The runoff election for the 2018 South Carolina Senate race will be held on Tuesday, May 3.
If you haven’t already done so, we suggest you check out our post on the runoff elections for 2018 and 2018 runoff elections.
South Carolina is expected to go to the polls on Tuesday night, and if you have a smartphone and are in the South Carolina metropolitan area, you may want to do a quick search on your preferred candidate to see what’s happening in the race.
Here are the key points to watch:Who is running in the runoff election?
The race for South Carolina’s Senate seat is between incumbent Republican Gov.
Nikki Haley and Democratic challenger Mark Sanford.
If the race ends up being decided by just 1,200 votes, it would be the lowest number of votes cast in the state’s history.
If there’s a tie, it’s still a very close race and could have a dramatic impact on the outcome of the race if there’s an unforeseeable outcome.
Here are the candidates for the race:The candidates are expected to do well with black voters, who make up a large chunk of the electorate.
The primary election is expected be between Democratic incumbent Sen. Lindsey Graham of South Carolina and his Republican challenger, state Sen. Mark Sanford, who is running as a Republican.
The race will also be between state Attorney General Patrick Morrisey and Republican challenger David Perdue.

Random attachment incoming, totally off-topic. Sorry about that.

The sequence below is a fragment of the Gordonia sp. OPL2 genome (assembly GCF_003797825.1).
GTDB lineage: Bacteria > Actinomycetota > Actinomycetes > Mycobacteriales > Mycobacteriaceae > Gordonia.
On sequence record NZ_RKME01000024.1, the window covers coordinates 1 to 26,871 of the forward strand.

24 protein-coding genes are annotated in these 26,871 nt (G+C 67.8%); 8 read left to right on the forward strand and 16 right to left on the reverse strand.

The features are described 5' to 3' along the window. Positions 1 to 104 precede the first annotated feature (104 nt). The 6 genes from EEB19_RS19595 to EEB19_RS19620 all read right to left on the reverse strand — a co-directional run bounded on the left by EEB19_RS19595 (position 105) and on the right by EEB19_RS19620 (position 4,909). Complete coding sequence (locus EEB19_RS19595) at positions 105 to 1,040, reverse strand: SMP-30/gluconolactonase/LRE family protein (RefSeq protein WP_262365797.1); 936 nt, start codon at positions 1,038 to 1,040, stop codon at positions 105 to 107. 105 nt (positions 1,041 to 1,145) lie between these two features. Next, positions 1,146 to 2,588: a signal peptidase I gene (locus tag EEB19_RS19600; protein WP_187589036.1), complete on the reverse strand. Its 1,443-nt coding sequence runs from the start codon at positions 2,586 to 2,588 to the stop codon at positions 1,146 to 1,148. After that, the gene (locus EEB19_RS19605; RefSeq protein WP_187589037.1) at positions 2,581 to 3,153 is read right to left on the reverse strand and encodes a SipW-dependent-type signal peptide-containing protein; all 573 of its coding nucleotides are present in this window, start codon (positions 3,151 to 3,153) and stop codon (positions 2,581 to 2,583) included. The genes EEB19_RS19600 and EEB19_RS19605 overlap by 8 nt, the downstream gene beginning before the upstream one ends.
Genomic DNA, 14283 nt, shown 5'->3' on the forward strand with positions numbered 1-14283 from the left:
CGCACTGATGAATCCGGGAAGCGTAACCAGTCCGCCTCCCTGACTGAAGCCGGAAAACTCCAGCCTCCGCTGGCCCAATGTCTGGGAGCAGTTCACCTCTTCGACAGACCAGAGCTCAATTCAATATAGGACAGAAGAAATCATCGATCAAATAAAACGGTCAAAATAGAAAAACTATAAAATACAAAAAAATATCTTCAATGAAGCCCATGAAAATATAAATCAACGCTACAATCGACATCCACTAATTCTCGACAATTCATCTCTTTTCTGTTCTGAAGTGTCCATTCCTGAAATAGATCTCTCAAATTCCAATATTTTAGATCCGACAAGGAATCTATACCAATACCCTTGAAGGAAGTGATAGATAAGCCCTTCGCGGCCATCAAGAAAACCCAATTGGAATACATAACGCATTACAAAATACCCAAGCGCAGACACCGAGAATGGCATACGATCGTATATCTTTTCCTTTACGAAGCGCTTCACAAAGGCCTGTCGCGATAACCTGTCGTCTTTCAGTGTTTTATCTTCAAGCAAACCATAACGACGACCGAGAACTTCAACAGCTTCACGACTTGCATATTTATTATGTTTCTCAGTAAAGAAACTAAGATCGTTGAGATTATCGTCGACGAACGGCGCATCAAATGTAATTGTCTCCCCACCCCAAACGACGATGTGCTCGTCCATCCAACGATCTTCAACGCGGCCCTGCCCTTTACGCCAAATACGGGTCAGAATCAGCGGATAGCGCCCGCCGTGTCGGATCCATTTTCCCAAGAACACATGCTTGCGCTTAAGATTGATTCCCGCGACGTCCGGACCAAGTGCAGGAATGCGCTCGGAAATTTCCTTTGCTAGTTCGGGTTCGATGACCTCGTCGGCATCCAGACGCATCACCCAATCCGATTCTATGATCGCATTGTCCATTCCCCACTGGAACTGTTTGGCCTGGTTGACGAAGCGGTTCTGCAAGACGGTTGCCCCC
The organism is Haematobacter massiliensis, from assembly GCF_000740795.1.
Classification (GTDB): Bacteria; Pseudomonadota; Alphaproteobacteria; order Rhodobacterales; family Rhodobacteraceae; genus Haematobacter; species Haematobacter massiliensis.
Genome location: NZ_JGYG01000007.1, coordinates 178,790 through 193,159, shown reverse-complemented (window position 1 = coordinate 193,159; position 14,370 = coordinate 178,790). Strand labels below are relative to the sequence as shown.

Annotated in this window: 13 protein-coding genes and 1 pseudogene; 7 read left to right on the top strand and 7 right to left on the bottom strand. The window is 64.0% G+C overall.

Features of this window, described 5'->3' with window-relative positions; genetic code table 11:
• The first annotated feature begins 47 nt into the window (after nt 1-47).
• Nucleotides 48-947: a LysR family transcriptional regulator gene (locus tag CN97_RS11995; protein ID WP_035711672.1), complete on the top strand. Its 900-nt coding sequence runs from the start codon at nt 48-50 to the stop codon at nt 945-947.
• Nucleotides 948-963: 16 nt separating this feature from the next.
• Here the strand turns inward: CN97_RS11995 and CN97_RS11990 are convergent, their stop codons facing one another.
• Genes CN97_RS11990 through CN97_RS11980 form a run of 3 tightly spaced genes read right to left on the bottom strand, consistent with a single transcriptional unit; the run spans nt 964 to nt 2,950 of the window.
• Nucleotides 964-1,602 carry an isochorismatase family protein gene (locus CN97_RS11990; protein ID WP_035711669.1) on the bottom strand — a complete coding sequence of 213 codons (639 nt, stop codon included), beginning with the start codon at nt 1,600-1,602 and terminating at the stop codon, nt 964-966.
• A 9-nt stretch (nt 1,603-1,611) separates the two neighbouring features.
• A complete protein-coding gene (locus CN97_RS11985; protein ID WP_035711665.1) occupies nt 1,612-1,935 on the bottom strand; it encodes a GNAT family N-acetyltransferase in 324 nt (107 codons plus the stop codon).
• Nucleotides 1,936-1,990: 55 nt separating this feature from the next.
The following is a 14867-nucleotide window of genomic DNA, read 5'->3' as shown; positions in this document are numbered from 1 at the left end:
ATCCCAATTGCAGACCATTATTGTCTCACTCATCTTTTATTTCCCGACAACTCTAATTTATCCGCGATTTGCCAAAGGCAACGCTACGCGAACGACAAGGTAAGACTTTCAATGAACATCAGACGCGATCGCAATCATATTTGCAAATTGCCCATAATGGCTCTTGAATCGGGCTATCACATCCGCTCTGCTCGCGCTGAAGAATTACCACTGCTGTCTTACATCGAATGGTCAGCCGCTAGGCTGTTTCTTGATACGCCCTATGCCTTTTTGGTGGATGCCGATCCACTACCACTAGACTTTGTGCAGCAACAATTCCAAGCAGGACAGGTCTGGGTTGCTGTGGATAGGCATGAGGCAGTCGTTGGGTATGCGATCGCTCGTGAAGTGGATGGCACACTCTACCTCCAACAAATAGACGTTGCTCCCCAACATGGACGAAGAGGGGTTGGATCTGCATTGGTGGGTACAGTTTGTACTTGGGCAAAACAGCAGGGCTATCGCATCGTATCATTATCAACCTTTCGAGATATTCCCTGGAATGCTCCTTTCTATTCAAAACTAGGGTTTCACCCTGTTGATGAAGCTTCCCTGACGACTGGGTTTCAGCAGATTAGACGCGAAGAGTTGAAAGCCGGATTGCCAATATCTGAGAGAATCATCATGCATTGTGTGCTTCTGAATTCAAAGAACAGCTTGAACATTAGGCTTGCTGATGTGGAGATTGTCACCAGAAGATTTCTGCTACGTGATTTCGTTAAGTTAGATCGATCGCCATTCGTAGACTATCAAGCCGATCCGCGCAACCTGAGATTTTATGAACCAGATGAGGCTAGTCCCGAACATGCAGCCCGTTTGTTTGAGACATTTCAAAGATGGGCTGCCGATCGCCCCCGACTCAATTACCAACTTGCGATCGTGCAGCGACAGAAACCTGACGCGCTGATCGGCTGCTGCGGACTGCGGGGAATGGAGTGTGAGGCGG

In the Democratic primary, incumbent Sen., Sen. Ron Johnson of South Dakota, will face incumbent Sen, Sen. Frank Lucas of Alabama, in the general election.
The primaries will be March 17, 2019, and May 15, 2019.
What to watch this time around?
South Carolina’s special election for Congress is not just about the race for the Senate, but also for the presidency.
The state’s Democratic nominee for president, former President, and current Gov.
Jay Nixon, will be in the running for re-election, but he’s also running for the GOP nomination.
The GOP primary will be between former Sen. Bob Dole and former Gov.
If neither candidate is selected, the Republican primary will go to a runoff election.
Here is what you need to know about the 2018 midterm elections: